Vijay Anand was at the peak of his filmmaking craft when he helmed Jewel Thief (1967) for star brother Dev Anand’s banner, Navketan. Loosely taking off from one of Alfred Hitchcock’s best man-on the-run pictures, North by Northwest (1959), Jewel Thief is undoubtedly one of the finest thrillers in mainstream Hindi cinema, one that gets better as time goes by.
Jewel Thief was a big commercial success for the Anand brothers. It is also the second of a trilogy of exceptional thrillers directed by Vijay Anand, the others being Teesri Manzil (1966) and Johny Mera Naam (1970).
The film is centered on a series of daring jewel robberies that totally baffle the police. We are led to believe that the Police Commissioner’s son Vinay (Dev Anand), might have a hand in the thefts. What is even more puzzling is that he is constantly being mistaken for another man, Amar.
Among those who are misled is Shalini (Vyjayanthimala), who claims to be the doppelganger’s fiancé. The suspense builds up and the plot thickens. Who is this lookalike? What is Vinay’s actual role in the overall scheme of things? And of course, who is the notorious jewel thief?
The first Hindi movie to be shot in picturesque Sikkim, Jewel Thief is aided by smart and witty writing. The film’s complex tale is meticulously plotted, as are the various twists and turns that appear credible despite obvious contrivances. Jewel Thief is also extremely well crafted and nicely paced, and keeps the suspense going for a good part of its running length of around three hours. While undoubtedly a technically slick production in the mould of Hollywood, it manages to not seamlessly incorporate and even elevate the necessary elements of Indian mainstream cinema into its narrative flow.
The casting of Ashok Kumar is the film’s masterstroke even if it is not one of the veteran’s more memorable acts. Dev Anand is his usual charming and stylish self, while Vyjayanthimala is fine enough as the damsel-in-distress who has her own baggage to deal with. Helen, Faryal and Anju Mahendru effectively do their bits as molls, adding significantly to the eye candy value. The heist thriller’s undisputed scene-stealer, even in a disappointingly underdeveloped role, is a lively and spunky Tanuja, who also nurtures a soft spot for Vinay.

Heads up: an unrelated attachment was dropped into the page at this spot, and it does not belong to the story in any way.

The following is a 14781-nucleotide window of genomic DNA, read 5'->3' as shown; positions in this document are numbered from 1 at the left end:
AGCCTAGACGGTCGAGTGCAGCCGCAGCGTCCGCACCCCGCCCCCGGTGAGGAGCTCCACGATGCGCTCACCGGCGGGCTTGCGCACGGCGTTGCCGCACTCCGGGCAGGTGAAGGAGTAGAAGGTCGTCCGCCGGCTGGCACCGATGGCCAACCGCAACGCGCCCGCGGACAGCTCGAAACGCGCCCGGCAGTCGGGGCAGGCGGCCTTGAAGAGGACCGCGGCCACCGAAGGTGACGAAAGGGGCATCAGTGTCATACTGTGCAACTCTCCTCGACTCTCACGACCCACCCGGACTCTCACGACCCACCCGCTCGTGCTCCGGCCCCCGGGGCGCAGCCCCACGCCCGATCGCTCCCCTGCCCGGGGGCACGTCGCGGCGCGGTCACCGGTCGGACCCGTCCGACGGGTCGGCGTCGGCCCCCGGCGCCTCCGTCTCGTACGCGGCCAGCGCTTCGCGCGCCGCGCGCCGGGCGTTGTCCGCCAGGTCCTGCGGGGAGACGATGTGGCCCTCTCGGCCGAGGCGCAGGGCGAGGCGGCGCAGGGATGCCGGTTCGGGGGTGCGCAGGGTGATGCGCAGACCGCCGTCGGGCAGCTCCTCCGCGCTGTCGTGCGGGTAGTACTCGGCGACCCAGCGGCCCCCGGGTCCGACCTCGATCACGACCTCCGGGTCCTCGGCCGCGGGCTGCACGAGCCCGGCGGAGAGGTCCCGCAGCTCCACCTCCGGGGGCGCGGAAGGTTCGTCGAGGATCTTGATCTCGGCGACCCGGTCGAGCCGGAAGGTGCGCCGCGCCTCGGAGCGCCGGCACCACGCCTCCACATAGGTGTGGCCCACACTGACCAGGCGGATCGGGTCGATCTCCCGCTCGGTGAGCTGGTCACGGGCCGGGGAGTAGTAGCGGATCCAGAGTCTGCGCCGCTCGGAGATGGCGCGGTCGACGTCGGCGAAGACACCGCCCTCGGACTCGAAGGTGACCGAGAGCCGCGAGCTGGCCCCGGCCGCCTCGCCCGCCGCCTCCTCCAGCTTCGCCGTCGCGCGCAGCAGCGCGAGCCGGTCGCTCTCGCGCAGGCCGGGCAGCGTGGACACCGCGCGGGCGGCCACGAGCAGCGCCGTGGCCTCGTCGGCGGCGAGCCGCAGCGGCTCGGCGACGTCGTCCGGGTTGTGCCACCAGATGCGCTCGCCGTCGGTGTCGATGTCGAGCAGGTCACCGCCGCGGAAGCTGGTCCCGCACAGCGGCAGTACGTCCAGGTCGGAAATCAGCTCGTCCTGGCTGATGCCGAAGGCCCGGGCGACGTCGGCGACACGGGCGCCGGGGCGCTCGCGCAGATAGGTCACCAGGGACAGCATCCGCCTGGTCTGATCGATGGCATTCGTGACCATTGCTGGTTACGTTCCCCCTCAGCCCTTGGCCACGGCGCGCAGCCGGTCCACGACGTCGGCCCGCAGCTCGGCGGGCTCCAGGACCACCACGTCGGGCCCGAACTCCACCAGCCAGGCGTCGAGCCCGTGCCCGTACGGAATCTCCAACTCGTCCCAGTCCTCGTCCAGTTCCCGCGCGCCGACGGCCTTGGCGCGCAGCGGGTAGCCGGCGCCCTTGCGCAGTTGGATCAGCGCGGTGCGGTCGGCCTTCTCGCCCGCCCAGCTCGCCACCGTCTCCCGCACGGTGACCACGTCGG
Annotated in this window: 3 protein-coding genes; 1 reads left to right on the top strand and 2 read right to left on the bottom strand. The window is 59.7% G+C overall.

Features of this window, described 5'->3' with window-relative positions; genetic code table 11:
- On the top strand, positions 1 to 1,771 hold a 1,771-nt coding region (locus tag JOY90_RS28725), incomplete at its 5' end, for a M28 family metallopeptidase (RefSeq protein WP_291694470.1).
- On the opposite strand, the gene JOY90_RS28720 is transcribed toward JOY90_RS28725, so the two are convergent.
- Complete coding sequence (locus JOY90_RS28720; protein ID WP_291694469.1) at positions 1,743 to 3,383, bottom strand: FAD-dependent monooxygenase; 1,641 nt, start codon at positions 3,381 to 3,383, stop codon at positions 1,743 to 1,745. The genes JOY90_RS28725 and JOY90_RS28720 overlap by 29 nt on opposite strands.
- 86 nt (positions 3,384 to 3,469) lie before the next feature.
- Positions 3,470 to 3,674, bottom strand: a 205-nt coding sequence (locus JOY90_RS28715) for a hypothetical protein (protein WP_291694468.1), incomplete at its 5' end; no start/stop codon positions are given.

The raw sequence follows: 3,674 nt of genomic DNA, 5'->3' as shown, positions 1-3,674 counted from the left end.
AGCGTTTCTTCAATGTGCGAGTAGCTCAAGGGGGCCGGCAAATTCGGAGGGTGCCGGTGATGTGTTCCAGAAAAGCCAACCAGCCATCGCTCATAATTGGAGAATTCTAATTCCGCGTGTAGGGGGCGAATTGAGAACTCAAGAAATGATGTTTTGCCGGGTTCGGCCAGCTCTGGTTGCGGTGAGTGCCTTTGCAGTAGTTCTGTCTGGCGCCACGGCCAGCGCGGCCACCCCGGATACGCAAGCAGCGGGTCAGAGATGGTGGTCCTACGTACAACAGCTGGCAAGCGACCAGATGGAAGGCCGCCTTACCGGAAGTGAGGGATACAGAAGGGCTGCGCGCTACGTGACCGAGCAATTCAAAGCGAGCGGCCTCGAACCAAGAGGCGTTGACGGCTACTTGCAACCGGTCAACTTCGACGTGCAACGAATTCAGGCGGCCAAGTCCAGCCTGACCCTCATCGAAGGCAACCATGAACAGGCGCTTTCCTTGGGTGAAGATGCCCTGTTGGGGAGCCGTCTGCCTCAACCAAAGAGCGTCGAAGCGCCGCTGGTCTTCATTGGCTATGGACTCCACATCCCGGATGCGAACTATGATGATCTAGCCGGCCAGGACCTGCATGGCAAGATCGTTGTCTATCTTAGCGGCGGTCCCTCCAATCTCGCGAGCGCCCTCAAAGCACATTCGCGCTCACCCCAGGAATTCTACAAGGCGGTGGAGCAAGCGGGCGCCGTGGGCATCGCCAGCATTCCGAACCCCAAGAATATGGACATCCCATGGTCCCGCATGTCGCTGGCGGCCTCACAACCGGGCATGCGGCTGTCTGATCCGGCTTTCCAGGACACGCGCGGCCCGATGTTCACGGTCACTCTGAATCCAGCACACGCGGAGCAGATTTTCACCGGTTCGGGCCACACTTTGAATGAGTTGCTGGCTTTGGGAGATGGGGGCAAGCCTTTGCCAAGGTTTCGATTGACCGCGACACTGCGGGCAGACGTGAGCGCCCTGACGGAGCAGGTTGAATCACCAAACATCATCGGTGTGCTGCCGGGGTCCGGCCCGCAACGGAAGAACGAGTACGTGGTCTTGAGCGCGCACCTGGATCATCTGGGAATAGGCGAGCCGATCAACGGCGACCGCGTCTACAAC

In one of the film’s best moments, Tanuja playfully attempts to seduce him with the song, Raat Akeli Hai. Sung in her trademark sensuous manner by Asha Bhosle, Raat Akeli Hai sees composer SD Burman showcasing not just the singer’s vocal quality but also her fantastic breath control.
For a man in his early sixties at the time, SD Burman’s score is hip, lively and contemporary for its time. The songs are extremely well composed, be it the haunting Rula Ke Gaya Sapna Mera, the two romantic duets Aasman Ke Neeche and Dil Pukare or the deftly choreographed club song Baithe Hain Kya Uske Paas.
Interestingly, Burman had adapted the robust Colonel Bogey March originally for Guru Dutt’s Baharen Phir Bhi Aayengi (1966) before OP Nayyar took over the film’s music. Once Nayyar stepped in, Burman’s song was dropped, so he reused the tune in Jewel Thief as the ever-popular Yeh Dil Na Hota Bechara.
Vijay Anand was known for his song shooting skills, and Jewel Thief sees the director in sublime form. Each of the songs is wonderfully filmed and bears Anand’s individual stamp. Amongst them, the highlight is Hothon Pe Aisi Baat, the show-stopping performance by Vyjayanathimala and other dancers for the crown prince of Sikkim. The sequence is an excuse for a distraction as the jewel thief’s main aim is to steal the prince’s bejewelled crown. Oh yes, by now we also know who the titular character is.
Hothon Pe Aisi Baat is a remarkable achievement for the time, with its long takes involving complex character and camera movements, dynamic tracking and panning shots, and a fine use of the foreground and background space within the frame, all without compromising on the emotional aspect of the narrative.
The editing too picks up the pace of the story most effectively as the shots get shorter and shorter towards the end, thus building up the suspense as we wonder what Vinay will do at the end of it all. Vyjayanthimala comes to life in the song, showing off her formidable dancing skills as she effortlessly glides her way through lengthy and elaborately choreographed dance steps even as she hits each of her marks with razor-sharp accuracy. A special nod must go to director of photography V Ratra for the remarkably fluid camerawork in a challenging situation.
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